Solidarity and common good

As social beings, we are defined by our interactions with others through our social, spiritual, political, and other relations. Solidarity underpins these relations from local communities to nation states and ultimately, humanity as a whole.

Solidarity takes on a new form and relevance in our relations with others on social media platforms, online games, VR, and other online mediated platforms. Empathy and emotions are nurtured in different ways in terms of both form and depth. We are experiencing an unprecedented rupture to the traditional – physically driven – social and emotional bonding that humans have developed since time immemorial. It remains to be seen if future generations will develop new types of online or hybrid social bonding and solidarity or whether they will return to traditional forms of physical encounters in families, local communities, and working spaces. The ways we engage with others and develop emotional and social links will shape the social fabric of tomorrow with far-reaching consequences for family life, law, and other aspects of society.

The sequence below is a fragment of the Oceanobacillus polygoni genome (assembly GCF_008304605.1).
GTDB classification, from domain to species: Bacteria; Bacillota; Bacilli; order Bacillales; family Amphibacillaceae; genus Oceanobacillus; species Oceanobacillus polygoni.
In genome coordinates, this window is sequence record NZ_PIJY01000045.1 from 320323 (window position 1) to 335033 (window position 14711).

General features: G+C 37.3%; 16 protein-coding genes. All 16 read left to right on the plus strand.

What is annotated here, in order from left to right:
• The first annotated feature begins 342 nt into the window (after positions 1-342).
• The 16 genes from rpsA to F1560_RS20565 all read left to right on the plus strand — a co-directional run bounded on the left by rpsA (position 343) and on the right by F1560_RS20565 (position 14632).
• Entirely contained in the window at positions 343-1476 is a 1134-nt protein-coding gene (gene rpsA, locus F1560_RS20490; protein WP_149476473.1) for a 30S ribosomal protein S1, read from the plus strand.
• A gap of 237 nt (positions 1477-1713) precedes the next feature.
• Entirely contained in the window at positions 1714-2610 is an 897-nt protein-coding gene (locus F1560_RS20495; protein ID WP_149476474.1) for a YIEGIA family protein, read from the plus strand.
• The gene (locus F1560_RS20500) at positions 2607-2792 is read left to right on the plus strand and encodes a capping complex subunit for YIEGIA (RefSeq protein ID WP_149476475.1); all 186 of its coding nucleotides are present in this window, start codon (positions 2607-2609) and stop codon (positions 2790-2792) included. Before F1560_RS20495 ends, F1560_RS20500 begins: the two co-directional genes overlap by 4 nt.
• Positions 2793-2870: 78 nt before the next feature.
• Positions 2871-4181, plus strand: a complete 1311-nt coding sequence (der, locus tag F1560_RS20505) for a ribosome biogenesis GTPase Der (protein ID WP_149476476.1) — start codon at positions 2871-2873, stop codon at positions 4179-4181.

Common goods are tangible aspects of solidarity in society. Digital common goods (digital commons) have been in focus in discussions around software, data, and AI. The open source movement places common goods at its foundation. Currently, there are discussions and initiatives to consider data and AI as common goods that could be used to achieve sustainable development, reduce inequalities, and advance social peace.